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Gauff, 15, to 'just wing it' – Wimbledon day three preview

  • Posted: Jul 02, 2019
Wimbledon 2019 on the BBC
Venue: All England Club Dates: 1-14 July
Coverage: Live across BBC TV, radio and online with extensive coverage on BBC iPlayer, Red Button, Connected TVs and mobile app. Full details

Cori Gauff says her motto is to “just wing it” as the 15-year-old American aims to continue her Wimbledon fairytale on Wednesday.

Gauff, who beat Venus Williams in the first round, plays Magdalena Rybarikova on court two about 19:00 BST.

Britain’s Kyle Edmund plays Spain’s Fernando Verdasco about 15:00 on Centre Court, followed by Novak Djokovic’s meeting with American Denis Kudla.

Heather Watson starts on Court One at 13:00 against Anett Kontaveit.

Canadian 19th seed Felix Auger-Aliassime, who became the first man born in the 2000s to win a Grand Slam match on Monday, faces French 20-year-old Corentin Moutet on court three.

  • Murray to partner Serena Williams in mixed doubles

‘We’re all going to die one day – I just want to make the most of it’

Gauff announced her arrival to the world with a stunning victory over seven-time Grand Slam champion Venus Williams, who is 24 years older and had won two of her five Wimbledon titles before Gauff was born in 2004.

The teenage sensation, who idolises the Williams sisters and had a poster of Serena on her wall, showed remarkable composure and belief to become the youngest player to win a main-draw match at SW19 since Jennifer Capriati in 1991.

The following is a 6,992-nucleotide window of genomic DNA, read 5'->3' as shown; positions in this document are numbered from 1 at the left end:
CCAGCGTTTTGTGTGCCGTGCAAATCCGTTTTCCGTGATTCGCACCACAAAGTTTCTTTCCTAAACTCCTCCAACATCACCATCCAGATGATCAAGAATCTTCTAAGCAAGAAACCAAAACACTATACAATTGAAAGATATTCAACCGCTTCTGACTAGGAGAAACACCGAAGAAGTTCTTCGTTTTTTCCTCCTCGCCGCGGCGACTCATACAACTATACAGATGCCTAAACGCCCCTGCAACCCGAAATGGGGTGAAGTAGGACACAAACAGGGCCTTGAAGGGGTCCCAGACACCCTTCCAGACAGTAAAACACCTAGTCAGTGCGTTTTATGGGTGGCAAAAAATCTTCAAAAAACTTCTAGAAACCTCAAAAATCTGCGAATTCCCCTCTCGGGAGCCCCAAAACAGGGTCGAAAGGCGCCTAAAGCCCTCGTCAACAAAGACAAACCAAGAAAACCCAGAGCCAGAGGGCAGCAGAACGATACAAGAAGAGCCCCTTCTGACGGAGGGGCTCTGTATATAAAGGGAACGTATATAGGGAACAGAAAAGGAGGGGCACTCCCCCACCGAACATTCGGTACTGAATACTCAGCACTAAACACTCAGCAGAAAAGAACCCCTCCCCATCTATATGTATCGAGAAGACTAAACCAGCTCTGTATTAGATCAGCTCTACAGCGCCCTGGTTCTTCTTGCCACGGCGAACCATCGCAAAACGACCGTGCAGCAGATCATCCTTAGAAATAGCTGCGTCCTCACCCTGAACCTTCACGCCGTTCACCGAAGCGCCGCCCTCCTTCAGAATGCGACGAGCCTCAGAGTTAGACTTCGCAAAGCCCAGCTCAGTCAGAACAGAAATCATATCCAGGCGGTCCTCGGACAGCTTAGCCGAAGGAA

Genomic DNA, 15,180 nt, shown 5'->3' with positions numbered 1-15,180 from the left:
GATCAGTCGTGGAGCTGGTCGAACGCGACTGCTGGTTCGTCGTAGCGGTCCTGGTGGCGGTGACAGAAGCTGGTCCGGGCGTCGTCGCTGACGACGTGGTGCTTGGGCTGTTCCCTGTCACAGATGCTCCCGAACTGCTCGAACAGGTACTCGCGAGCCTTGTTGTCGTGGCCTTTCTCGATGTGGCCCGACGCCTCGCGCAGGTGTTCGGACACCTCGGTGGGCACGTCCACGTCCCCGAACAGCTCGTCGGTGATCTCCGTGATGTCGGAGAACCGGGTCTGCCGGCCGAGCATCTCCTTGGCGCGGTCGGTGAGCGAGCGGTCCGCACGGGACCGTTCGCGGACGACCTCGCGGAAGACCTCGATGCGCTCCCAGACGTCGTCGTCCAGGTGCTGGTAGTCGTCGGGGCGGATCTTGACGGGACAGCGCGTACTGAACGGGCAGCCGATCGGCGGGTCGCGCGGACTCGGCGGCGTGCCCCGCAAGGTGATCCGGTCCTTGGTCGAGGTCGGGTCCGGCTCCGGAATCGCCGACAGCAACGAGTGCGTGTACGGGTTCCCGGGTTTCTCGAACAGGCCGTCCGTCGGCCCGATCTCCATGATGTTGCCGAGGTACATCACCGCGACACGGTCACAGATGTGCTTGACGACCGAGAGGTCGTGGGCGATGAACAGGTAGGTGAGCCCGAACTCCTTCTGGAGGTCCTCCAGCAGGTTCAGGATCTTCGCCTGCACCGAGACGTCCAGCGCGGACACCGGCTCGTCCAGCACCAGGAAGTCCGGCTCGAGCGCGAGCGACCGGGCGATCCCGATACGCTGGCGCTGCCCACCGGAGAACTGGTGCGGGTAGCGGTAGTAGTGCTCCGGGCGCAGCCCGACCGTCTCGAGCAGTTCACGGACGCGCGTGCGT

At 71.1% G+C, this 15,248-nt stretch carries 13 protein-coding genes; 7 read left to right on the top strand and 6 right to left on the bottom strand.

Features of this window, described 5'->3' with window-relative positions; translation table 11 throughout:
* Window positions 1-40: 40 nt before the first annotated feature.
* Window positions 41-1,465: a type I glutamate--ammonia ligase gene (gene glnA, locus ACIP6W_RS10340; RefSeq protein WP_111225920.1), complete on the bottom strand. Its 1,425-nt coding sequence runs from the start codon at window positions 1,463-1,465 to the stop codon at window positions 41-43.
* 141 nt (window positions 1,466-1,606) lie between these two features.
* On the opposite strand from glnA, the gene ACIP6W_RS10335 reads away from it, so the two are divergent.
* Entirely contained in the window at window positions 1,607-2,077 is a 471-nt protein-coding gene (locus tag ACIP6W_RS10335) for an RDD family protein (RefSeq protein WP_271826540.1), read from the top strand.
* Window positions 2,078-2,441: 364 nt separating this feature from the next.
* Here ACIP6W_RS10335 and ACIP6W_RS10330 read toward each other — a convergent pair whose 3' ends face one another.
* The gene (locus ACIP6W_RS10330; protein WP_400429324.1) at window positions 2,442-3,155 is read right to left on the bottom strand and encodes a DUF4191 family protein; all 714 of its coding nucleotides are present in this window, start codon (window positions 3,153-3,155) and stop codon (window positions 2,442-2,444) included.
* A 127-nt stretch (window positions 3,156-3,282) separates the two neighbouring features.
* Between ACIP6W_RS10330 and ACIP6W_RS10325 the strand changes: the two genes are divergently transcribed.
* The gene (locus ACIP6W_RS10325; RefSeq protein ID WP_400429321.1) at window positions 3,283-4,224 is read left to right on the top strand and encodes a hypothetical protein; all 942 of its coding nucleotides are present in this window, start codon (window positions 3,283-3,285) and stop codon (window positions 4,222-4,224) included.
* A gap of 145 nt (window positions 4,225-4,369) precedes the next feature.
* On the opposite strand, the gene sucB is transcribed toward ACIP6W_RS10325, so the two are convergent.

Now Gauff is aiming to follow Capriati, who went on to reach the last four that year, by moving into the third round when she plays Slovakia’s 2017 semi-finalist Rybarikova, who is also unseeded.

“I just literally don’t play with any pressure. I just tell myself whatever happens happens. I mean, my motto is just, like, wing it,” Gauff, ranked 313th in the world, said.

“This is kind of a sad thing, we’re all going to die one day, I just want to make the most of it.

“I don’t want to put too much pressure on the little moments because those are the moments that kind of turn out big when you look back in life.”

Edmund glad to be back on Centre

Edmund, 24, returns to Centre Court after beating Verdasco’s compatriot Jaume Munar on Monday, with the Yorkshireman hoping to continue building his rapport with the 15,000 home crowd.

“The more you play on there, you feel more comfortable with your surroundings and the court,” said the 30th seed, who lost to Serbia’s eventual champion Djokovic on Centre in the third round last year.

“The crowd obviously reacts to how the match is going, different matches, the time of day.

“I remember the Djokovic match, it was really loud. Sometimes it can be less loud. Just depends on the occasion.

“Regardless of that, any time you play on Centre Court, it’s just an amazing honour and feeling.”

Watson, 27, is aiming to reach the third round for a fourth time when she faces Estonian 20th seed Kontaveit, who is coached by Andy Murray’s father-in-law Nigel Sears.

After first-round exits in Nottingham, Birmingham and Eastbourne, Watson earned a morale-boosting win against American teenager Caty McNally on Monday.

“I’m a confidence player, so not having those wins in the last few weeks, I was maybe overthinking a bit,” said the world number 122.

“I put a lot of pressure on myself naturally because of the person I am. I feel the same every year. I put the same amount of pressure on myself.

“I just really always want to do well.”

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Andy & Serena Join Forces In Wimbledon Mixed Doubles Draw

  • Posted: Jul 02, 2019

Andy & Serena Join Forces In Wimbledon Mixed Doubles Draw

Draw to be released on Wednesday

Talk about star power! Andy Murray and Serena Williams dropped a bombshell on Tuesday by announcing that they’ll compete together in the mixed doubles draw at Wimbledon.